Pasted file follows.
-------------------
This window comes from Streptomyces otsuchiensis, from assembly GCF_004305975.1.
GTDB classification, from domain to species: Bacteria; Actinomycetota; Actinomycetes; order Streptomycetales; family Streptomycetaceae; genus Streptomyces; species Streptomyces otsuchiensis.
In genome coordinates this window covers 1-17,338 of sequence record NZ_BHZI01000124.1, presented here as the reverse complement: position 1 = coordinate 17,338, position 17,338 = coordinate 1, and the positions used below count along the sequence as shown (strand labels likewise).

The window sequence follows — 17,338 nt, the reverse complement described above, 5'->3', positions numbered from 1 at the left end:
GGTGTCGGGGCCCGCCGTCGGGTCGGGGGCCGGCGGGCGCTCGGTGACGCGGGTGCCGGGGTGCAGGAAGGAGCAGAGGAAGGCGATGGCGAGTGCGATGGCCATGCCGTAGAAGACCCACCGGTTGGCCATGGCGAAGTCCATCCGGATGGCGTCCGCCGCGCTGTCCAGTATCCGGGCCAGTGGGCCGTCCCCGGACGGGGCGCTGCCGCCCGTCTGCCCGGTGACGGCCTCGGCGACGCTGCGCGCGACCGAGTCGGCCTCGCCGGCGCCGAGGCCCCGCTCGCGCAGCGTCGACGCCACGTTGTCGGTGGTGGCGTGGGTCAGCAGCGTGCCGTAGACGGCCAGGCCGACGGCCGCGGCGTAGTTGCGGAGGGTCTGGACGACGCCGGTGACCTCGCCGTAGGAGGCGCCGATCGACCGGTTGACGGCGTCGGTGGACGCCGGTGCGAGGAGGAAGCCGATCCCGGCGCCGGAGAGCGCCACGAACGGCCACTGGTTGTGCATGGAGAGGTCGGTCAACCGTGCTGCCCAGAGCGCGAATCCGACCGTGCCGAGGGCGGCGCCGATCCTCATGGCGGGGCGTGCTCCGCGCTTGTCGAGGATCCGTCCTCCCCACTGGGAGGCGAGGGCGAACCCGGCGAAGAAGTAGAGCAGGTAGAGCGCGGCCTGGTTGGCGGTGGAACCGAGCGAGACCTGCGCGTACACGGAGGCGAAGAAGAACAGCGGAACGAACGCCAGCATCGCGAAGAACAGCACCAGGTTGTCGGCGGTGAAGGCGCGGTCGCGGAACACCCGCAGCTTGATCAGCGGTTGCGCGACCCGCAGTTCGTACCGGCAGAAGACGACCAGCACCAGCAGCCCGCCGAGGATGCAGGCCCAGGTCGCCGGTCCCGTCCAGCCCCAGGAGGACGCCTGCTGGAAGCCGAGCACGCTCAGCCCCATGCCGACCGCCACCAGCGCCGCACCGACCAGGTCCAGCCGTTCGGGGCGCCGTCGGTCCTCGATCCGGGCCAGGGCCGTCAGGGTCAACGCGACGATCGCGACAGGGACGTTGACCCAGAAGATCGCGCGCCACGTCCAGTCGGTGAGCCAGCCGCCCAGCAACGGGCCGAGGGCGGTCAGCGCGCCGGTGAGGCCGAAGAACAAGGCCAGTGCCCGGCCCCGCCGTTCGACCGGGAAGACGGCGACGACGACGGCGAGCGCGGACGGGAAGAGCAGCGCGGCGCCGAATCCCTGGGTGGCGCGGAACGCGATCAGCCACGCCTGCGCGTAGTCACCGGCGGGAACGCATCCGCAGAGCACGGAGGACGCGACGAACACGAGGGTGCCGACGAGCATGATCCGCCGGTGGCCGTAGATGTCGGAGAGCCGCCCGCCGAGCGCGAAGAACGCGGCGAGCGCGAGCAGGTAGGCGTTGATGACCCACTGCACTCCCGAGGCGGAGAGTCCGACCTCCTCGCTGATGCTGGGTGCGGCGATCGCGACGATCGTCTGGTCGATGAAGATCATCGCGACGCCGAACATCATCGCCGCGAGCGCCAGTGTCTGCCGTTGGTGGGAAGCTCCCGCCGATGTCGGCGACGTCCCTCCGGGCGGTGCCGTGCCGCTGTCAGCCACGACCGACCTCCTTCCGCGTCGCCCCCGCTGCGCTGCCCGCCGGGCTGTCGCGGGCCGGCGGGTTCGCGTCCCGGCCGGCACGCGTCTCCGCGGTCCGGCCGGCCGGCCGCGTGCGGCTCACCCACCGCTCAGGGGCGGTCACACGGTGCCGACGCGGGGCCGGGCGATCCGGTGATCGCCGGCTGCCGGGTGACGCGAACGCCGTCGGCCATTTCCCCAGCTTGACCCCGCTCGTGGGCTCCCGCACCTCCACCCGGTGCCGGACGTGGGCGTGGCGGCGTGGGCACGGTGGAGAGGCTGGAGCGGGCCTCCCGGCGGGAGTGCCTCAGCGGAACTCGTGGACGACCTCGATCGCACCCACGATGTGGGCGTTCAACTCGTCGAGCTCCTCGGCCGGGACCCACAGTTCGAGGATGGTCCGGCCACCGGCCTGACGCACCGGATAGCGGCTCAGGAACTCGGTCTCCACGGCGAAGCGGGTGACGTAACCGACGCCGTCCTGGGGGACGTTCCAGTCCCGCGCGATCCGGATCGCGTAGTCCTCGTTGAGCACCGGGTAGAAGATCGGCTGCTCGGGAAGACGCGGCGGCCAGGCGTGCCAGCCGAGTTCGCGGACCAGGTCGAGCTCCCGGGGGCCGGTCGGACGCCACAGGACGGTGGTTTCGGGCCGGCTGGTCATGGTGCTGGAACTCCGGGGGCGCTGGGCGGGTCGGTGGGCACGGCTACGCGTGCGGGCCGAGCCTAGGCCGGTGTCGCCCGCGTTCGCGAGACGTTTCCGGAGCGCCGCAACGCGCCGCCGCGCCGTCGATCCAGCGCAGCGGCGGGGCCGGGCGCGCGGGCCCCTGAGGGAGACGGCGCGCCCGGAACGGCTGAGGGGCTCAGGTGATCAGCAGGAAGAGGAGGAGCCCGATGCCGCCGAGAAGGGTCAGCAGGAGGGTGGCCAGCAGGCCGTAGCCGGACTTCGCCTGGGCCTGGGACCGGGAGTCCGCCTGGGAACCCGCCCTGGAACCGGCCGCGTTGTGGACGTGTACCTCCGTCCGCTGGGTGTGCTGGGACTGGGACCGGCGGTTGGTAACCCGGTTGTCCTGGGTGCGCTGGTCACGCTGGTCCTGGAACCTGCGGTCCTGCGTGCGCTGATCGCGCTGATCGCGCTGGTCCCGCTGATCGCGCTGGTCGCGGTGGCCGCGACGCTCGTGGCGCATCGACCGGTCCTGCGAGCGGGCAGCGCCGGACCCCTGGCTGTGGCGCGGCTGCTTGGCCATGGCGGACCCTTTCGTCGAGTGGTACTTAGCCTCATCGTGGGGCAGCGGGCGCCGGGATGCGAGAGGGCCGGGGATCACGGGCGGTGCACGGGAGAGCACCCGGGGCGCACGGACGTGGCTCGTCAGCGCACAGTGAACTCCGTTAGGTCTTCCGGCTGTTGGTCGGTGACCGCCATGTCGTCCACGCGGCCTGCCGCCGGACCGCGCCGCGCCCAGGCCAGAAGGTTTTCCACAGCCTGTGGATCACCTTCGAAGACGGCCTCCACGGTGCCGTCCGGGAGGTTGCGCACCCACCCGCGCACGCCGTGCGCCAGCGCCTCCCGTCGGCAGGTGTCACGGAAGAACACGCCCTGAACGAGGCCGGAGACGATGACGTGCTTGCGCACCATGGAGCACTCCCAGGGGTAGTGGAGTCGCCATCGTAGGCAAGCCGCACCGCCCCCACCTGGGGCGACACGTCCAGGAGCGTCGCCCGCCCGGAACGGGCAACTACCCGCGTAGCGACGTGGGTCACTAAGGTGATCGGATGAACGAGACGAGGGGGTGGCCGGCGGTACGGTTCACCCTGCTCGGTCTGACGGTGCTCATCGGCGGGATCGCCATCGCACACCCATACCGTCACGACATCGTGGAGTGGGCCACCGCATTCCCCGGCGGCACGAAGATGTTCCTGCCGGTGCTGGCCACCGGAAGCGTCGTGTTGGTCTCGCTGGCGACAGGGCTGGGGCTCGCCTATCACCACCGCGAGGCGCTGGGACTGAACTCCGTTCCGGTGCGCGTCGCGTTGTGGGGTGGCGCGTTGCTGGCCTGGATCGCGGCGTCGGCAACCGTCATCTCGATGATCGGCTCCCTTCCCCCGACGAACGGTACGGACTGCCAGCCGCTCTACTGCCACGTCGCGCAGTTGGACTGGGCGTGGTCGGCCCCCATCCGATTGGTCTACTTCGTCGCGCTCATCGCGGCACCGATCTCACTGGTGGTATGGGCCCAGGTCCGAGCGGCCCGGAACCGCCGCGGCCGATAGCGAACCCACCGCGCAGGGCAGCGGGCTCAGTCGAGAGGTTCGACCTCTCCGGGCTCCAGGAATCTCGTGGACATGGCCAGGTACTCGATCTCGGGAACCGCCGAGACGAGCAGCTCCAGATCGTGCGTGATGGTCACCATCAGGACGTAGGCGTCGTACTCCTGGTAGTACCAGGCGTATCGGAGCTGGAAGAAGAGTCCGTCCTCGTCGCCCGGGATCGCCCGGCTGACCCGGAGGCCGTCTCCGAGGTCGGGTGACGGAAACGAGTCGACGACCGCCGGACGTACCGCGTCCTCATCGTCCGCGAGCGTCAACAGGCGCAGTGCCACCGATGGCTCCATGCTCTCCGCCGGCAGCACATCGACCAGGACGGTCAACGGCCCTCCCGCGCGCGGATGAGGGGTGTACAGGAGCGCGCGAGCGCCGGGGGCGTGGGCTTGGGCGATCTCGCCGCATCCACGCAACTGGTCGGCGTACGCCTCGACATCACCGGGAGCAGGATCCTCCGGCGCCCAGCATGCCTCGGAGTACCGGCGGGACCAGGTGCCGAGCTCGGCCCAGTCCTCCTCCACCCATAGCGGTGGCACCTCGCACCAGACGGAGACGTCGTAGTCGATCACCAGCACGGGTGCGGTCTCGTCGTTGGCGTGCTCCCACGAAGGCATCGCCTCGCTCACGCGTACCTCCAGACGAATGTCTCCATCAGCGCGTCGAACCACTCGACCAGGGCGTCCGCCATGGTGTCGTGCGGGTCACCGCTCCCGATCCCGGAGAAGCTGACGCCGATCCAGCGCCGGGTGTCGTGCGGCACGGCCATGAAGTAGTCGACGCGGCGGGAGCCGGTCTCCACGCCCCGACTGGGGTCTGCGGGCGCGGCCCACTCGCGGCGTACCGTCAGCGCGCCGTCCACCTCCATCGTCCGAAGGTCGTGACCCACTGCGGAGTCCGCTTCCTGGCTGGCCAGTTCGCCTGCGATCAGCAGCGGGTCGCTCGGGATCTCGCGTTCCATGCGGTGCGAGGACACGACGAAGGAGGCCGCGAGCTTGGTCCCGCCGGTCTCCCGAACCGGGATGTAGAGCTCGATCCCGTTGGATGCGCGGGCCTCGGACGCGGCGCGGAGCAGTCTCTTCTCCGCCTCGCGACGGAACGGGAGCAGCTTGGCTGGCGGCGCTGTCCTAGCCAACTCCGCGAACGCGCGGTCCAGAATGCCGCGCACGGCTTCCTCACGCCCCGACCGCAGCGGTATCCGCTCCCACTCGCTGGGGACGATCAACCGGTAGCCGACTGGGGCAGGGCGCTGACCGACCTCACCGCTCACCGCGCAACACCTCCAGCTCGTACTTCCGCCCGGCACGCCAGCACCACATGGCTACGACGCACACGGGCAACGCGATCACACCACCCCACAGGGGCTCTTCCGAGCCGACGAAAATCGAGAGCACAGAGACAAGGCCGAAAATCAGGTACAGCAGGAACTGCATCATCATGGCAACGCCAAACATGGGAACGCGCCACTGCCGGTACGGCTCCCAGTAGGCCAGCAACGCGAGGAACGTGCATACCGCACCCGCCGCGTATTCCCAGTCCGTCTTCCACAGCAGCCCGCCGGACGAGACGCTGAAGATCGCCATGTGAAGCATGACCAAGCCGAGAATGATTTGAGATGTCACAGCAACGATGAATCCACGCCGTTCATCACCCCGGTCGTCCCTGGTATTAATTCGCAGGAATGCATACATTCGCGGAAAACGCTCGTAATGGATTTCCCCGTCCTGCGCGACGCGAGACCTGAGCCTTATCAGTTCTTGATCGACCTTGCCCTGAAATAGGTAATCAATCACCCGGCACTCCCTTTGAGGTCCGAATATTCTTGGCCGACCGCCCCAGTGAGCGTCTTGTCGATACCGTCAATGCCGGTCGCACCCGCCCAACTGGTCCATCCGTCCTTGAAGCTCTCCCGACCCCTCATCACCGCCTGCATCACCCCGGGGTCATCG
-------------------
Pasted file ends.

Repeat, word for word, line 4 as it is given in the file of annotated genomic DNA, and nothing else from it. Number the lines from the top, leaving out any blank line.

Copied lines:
The window sequence follows — 17,338 nt, the reverse complement described above, 5'->3', positions numbered from 1 at the left end: